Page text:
3. Here, as in Gamble v. State, supra, many of the explanations offered by the prosecutor could have applied with equal force to white jurors whom the prosecutor declined to strike. 1
Other explanations were suspect. (The defendant calls them "fanciful.") For example, one juror was excused because her job was "mak[ing]" videotapes. The prosecutor explained that "people who are absorbed with videotapes or visual images lose a certain sensitivity of human beings, human suffering and human feelings." However, as the defendant contends, it is not at all clear that the juror was involved with "visual images" rather than the mere mechanical assembly of the components of the videotape, and yet the prosecutor asked the juror no questions to clarify what she meant by "making" videotapes, much less question her about her feelings or attitudes or whether she was more "absorbed" with visual images than other jurors who merely have watched too much television.
A prosecutor carries an especially heavy burden when attempting to rebut a prima facie case as strong as the one in this case. Gamble v. State, supra at 327. The explanations offered in this case simply are not the kind of concrete, tangible, race-neutral and neutrally-applied reasons that can overcome the strong prima facie case established by the pattern of strikes and other factors in this case. 2
4. When the racial makeup of the group excluded by the prosecutor closely parallels the racial makeup of the venire, the laws of probability may tend to support the prosecutor's claim that none of the jurors were excluded because of their race, and virtually any neutral explanation by the prosecutor will be sufficient to support a finding that race was not a factor in his exercise of peremptory challenges. However, as the actual result deviates farther and farther from the statistically expected result, it is increasingly likely that race bias -- intentional or not -- is the real reason for the disparity and greater scrutiny must be given to the proffered explanations to ensure that we honor Batson's command to eliminate racial discrimination from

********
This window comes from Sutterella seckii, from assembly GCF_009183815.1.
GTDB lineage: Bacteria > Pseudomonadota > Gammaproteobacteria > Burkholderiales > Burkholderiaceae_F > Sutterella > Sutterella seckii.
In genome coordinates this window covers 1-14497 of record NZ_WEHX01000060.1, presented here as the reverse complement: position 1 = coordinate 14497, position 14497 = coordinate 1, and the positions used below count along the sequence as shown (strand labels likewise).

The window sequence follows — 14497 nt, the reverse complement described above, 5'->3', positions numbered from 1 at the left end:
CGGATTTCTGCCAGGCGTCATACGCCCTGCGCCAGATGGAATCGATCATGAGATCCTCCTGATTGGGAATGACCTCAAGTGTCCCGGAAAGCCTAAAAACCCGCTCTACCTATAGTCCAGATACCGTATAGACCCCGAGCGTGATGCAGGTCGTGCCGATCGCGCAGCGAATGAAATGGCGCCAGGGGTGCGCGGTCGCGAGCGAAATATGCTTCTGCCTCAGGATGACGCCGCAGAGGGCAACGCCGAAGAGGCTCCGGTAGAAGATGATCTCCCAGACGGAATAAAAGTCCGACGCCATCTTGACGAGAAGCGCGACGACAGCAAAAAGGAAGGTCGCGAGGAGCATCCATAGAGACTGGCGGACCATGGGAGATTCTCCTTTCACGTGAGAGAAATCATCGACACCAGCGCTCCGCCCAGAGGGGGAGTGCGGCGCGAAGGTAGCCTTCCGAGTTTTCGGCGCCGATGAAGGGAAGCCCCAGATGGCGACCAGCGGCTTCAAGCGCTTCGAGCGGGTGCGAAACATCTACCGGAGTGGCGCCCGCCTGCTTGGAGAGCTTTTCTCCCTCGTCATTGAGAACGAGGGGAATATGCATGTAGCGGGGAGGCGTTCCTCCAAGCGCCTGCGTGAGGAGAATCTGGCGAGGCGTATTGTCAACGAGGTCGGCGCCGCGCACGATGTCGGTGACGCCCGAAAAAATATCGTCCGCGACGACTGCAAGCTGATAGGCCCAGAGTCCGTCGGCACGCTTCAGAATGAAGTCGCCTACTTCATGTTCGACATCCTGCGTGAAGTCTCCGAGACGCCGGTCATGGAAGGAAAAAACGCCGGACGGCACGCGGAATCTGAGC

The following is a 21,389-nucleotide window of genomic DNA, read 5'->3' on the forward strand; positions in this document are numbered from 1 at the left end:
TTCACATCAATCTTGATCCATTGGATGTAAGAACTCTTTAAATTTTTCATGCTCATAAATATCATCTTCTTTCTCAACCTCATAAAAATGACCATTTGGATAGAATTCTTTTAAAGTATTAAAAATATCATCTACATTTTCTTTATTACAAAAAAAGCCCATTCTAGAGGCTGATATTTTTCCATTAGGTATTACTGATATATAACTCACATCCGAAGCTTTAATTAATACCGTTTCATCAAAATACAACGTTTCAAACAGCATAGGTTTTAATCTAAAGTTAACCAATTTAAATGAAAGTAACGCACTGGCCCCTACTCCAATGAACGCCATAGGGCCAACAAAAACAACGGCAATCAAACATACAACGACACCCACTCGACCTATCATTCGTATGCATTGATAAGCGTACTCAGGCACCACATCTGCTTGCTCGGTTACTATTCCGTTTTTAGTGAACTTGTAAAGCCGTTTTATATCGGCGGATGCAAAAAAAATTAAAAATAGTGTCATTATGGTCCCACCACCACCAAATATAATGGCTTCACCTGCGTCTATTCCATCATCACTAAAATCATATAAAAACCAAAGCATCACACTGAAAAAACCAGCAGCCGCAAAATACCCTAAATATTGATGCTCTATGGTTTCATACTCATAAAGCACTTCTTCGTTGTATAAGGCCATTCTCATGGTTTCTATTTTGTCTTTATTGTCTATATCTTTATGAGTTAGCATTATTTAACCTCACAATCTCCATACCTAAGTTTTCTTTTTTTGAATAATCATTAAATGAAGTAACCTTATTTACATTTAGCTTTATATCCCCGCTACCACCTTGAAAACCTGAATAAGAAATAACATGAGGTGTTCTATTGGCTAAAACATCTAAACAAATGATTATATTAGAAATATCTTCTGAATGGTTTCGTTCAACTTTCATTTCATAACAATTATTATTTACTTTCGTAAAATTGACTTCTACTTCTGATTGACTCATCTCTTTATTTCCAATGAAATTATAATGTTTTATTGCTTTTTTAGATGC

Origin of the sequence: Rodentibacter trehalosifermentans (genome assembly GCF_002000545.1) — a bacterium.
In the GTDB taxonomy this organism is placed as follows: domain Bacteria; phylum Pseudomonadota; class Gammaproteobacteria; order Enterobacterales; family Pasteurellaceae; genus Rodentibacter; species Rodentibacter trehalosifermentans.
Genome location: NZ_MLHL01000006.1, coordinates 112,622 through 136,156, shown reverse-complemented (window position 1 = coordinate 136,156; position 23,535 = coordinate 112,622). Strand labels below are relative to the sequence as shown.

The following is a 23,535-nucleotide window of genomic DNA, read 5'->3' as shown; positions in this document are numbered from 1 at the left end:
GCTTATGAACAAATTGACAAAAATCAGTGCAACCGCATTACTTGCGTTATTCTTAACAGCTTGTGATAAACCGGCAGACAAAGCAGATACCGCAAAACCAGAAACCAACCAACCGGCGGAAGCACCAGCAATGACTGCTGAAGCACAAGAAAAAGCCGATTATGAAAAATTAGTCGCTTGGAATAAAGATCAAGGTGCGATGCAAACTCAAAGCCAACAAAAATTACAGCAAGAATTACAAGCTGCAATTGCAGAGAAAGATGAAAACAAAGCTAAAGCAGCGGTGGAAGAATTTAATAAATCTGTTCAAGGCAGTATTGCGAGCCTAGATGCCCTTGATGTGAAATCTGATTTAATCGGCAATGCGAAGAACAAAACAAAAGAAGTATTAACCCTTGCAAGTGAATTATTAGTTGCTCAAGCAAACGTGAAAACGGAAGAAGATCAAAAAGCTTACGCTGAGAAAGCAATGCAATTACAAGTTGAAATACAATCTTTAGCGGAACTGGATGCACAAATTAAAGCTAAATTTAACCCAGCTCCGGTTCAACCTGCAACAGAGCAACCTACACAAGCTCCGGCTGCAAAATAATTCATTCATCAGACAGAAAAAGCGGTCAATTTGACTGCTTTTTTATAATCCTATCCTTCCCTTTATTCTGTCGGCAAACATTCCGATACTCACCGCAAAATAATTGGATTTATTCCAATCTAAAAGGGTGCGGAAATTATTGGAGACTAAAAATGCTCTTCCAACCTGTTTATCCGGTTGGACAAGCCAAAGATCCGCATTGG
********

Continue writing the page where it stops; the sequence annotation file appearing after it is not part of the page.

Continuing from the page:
he struck ministers and their families because they tend to be "more forgiving" than the law requires. However, the prosecutor declined to strike a white juror who was a minister.
Another black juror was struck because she worked in Fulton County, supposedly an anti-death-penalty environment. Yet white jurors working in Fulton County were not excused.
Still another was struck because he testified initially that he would automatically vote for a death sentence. A white juror who testified similarly was accepted by the state.
The state argues that the prosecutor was not required to explain why he did not strike whites and that "speculation can go both ways." It is true that the prosecutor may explain as much or as little as he pleases. Whether what he offers is sufficient to overcome a prima facie case is another matter. A prosecutor's failure to explain the apparently disparate treatment of similarly situated white and black jurors certainly diminishes the force of his explanation for striking a black juror.
the exercise of peremptory challenges.
In this case, of the 42 persons on the panel from which the trial jury was chosen, 10 or 24 percent, were black. Instead of striking two or three blacks, the prosecutor struck nine. His explanations fall short of proving that this disparity was the incidental result of neutral selection procedures -- i.e., that factors other than race explain why so many blacks were excluded from the jury. The trial court's finding to the contrary cannot be upheld.
Peter J. Skandalakis, District Attorney, Michael J. Bowers, Attorney General, Susan V. Boleyn, Senior Assistant Attorney General, Paula K. Smith, Assistant Attorney General, for appellee.